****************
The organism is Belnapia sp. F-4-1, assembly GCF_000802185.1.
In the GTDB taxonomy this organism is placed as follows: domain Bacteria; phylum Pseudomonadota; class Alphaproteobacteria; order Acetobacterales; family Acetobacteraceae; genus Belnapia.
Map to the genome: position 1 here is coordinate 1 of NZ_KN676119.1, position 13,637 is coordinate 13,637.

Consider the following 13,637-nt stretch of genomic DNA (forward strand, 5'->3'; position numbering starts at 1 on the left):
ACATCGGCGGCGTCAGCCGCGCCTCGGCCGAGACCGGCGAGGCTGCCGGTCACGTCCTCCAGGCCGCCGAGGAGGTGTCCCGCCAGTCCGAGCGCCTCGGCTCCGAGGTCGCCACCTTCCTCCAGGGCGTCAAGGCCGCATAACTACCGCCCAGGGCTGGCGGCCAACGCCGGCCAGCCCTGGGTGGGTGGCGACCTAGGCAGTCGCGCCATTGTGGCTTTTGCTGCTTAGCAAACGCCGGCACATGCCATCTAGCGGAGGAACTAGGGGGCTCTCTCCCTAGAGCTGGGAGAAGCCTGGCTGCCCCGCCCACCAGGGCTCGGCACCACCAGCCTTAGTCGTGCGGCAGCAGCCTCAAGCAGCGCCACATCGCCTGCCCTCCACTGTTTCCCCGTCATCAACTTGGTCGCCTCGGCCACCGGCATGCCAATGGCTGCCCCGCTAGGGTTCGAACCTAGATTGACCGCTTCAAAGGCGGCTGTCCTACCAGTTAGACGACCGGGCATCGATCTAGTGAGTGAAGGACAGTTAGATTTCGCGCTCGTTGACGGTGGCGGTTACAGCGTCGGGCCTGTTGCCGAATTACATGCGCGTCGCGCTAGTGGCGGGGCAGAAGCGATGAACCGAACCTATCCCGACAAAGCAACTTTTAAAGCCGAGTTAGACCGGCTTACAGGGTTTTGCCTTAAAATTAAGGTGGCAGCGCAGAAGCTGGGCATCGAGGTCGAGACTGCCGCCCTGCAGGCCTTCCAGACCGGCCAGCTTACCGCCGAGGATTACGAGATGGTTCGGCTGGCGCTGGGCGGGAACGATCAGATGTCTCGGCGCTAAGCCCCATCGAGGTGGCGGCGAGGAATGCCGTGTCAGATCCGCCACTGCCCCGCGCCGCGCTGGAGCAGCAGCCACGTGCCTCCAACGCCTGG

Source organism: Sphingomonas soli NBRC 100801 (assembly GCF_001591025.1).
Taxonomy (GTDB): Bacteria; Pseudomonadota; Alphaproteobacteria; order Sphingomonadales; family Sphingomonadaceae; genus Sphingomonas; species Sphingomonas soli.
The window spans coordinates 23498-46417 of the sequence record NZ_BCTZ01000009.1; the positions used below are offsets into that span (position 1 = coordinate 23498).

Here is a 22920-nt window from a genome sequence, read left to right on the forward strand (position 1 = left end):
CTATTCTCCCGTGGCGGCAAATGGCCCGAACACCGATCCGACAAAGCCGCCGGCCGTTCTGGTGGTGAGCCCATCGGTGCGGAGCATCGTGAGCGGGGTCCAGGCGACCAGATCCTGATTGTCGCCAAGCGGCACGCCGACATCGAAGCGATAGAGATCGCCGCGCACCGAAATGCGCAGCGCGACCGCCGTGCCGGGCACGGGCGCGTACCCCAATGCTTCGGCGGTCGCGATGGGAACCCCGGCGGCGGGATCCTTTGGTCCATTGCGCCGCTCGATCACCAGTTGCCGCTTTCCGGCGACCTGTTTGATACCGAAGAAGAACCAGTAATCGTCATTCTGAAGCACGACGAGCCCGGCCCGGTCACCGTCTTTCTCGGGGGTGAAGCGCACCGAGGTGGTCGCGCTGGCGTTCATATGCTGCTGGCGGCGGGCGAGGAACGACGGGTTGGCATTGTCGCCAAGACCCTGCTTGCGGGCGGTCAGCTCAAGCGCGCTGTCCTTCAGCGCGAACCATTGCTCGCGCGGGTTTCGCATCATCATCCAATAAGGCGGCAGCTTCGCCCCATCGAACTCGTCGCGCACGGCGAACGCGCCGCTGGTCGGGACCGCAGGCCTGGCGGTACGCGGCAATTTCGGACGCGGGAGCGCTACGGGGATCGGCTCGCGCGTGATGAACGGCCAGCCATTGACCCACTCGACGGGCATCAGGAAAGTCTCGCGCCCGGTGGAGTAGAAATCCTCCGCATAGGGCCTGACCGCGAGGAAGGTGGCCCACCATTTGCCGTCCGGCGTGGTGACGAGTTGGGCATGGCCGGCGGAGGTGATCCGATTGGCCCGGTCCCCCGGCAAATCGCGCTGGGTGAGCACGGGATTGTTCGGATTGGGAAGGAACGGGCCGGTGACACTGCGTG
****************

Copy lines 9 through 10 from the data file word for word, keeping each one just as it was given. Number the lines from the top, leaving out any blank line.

Here is a 22920-nt window from a genome sequence, read left to right on the forward strand (position 1 = left end):
CTATTCTCCCGTGGCGGCAAATGGCCCGAACACCGATCCGACAAAGCCGCCGGCCGTTCTGGTGGTGAGCCCATCGGTGCGGAGCATCGTGAGCGGGGTCCAGGCGACCAGATCCTGATTGTCGCCAAGCGGCACGCCGACATCGAAGCGATAGAGATCGCCGCGCACCGAAATGCGCAGCGCGACCGCCGTGCCGGGCACGGGCGCGTACCCCAATGCTTCGGCGGTCGCGATGGGAACCCCGGCGGCGGGATCCTTTGGTCCATTGCGCCGCTCGATCACCAGTTGCCGCTTTCCGGCGACCTGTTTGATACCGAAGAAGAACCAGTAATCGTCATTCTGAAGCACGACGAGCCCGGCCCGGTCACCGTCTTTCTCGGGGGTGAAGCGCACCGAGGTGGTCGCGCTGGCGTTCATATGCTGCTGGCGGCGGGCGAGGAACGACGGGTTGGCATTGTCGCCAAGACCCTGCTTGCGGGCGGTCAGCTCAAGCGCGCTGTCCTTCAGCGCGAACCATTGCTCGCGCGGGTTTCGCATCATCATCCAATAAGGCGGCAGCTTCGCCCCATCGAACTCGTCGCGCACGGCGAACGCGCCGCTGGTCGGGACCGCAGGCCTGGCGGTACGCGGCAATTTCGGACGCGGGAGCGCTACGGGGATCGGCTCGCGCGTGATGAACGGCCAGCCATTGACCCACTCGACGGGCATCAGGAAAGTCTCGCGCCCGGTGGAGTAGAAATCCTCCGCATAGGGCCTGACCGCGAGGAAGGTGGCCCACCATTTGCCGTCCGGCGTGGTGACGAGTTGGGCATGGCCGGCGGAGGTGATCCGATTGGCCCGGTCCCCCGGCAAATCGCGCTGGGTGAGCACGGGATTGTTCGGATTGGGAAGGAACGGGCCGGTGACACTGCGTG